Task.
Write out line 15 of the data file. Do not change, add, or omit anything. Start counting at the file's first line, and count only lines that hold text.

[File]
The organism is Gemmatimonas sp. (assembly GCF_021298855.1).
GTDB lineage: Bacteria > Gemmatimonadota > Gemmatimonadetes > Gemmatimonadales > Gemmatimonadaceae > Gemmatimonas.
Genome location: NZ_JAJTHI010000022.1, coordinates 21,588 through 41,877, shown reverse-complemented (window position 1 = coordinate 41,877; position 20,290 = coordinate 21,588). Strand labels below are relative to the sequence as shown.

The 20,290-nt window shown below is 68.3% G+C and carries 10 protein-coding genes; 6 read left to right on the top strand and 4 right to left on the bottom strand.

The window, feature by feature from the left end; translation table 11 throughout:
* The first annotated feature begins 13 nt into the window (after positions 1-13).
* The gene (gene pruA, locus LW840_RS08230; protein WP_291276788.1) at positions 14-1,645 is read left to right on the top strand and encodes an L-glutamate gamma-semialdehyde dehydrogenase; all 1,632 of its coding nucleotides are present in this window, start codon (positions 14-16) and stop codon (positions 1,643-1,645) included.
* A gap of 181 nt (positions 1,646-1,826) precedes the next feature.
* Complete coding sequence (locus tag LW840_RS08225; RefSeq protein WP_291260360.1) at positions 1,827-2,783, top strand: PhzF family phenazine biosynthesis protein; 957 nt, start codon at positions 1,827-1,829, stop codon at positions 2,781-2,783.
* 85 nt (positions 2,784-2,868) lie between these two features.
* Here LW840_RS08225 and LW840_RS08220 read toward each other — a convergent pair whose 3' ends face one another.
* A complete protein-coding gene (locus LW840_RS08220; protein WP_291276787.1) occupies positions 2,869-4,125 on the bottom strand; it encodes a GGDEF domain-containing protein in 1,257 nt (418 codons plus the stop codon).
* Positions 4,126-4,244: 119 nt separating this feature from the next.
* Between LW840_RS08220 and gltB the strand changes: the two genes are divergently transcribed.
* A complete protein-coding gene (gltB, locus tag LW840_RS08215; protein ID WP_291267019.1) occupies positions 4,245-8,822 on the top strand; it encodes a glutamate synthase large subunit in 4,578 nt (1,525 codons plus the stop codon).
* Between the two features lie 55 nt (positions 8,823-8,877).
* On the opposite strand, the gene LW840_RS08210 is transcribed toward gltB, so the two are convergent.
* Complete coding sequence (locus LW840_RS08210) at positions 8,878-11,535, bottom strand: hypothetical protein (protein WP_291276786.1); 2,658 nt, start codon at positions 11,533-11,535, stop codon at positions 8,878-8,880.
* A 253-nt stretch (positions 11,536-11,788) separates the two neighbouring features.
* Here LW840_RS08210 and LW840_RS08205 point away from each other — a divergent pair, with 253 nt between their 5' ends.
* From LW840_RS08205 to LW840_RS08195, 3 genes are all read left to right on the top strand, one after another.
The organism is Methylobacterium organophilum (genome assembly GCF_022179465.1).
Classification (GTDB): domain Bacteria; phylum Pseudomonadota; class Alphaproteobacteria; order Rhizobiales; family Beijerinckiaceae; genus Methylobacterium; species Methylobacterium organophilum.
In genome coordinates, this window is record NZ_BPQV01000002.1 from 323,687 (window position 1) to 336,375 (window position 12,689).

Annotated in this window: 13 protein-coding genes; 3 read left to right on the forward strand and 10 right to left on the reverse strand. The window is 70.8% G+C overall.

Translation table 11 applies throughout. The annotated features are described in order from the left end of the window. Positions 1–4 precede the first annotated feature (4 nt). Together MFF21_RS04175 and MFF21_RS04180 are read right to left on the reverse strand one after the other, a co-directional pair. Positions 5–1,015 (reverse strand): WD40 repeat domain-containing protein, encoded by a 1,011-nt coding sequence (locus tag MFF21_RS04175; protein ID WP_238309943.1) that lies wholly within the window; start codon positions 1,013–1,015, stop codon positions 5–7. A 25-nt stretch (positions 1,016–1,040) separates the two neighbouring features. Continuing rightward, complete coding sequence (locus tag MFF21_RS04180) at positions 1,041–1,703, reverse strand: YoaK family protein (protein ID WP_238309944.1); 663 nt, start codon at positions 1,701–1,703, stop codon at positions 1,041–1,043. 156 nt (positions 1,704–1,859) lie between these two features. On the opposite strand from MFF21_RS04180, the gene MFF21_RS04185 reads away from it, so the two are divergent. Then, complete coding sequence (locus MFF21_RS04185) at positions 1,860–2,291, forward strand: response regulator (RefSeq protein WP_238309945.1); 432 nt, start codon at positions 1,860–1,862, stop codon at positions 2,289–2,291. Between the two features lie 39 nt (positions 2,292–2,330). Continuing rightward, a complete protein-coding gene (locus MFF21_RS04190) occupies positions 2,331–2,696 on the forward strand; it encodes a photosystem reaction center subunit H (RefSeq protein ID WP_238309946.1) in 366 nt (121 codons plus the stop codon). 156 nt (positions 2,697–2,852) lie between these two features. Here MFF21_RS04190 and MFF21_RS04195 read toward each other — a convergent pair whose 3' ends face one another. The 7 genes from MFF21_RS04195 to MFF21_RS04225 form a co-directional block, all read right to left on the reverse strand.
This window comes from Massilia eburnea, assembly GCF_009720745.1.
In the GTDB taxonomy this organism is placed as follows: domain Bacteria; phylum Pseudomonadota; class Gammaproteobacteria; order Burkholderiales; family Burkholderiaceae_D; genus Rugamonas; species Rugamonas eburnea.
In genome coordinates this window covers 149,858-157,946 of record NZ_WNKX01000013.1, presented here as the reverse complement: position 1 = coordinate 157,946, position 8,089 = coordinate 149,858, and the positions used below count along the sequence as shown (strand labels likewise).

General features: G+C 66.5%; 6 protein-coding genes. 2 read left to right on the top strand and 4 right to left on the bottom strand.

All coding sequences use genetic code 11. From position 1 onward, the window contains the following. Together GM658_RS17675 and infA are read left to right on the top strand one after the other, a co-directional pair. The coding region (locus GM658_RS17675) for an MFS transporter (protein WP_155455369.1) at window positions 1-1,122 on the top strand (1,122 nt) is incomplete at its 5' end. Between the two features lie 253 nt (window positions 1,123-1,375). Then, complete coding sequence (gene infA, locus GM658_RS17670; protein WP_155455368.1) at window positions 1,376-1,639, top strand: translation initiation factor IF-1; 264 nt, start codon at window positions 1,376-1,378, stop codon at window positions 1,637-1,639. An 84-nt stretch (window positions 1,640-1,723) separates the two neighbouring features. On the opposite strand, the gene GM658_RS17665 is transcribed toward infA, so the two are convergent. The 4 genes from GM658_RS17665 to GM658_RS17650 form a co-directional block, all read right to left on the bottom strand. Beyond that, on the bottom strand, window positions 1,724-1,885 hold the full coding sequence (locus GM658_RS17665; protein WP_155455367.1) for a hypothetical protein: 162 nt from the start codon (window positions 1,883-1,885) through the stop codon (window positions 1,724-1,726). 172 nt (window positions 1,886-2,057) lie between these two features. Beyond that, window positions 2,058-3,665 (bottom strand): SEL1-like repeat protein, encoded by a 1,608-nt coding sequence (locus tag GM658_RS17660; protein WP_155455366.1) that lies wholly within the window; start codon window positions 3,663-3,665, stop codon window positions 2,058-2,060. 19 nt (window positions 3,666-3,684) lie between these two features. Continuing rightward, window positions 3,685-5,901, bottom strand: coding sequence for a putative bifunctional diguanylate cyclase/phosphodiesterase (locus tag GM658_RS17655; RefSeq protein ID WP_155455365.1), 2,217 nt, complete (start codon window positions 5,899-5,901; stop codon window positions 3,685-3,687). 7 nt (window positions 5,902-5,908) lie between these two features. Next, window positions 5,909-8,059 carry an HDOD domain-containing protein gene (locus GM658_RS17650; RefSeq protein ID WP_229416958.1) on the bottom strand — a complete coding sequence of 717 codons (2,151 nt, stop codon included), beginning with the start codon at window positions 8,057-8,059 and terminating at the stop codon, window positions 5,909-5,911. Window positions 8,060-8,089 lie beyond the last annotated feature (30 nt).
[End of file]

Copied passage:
* A complete protein-coding gene (gltB, locus tag LW840_RS08215; protein ID WP_291267019.1) occupies positions 4,245-8,822 on the top strand; it encodes a glutamate synthase large subunit in 4,578 nt (1,525 codons plus the stop codon).